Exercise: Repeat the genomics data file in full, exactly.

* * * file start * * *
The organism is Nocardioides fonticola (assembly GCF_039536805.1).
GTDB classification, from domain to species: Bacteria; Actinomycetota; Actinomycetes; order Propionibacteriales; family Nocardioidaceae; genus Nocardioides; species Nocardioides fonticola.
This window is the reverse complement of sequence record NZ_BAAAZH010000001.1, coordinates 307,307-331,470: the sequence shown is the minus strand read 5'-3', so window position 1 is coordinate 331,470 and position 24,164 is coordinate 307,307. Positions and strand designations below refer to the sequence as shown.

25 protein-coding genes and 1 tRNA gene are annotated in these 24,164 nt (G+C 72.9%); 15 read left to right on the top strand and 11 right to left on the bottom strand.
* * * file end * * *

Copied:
The organism is Nocardioides fonticola (assembly GCF_039536805.1).
GTDB classification, from domain to species: Bacteria; Actinomycetota; Actinomycetes; order Propionibacteriales; family Nocardioidaceae; genus Nocardioides; species Nocardioides fonticola.
This window is the reverse complement of sequence record NZ_BAAAZH010000001.1, coordinates 307,307-331,470: the sequence shown is the minus strand read 5'-3', so window position 1 is coordinate 331,470 and position 24,164 is coordinate 307,307. Positions and strand designations below refer to the sequence as shown.

25 protein-coding genes and 1 tRNA gene are annotated in these 24,164 nt (G+C 72.9%); 15 read left to right on the top strand and 11 right to left on the bottom strand.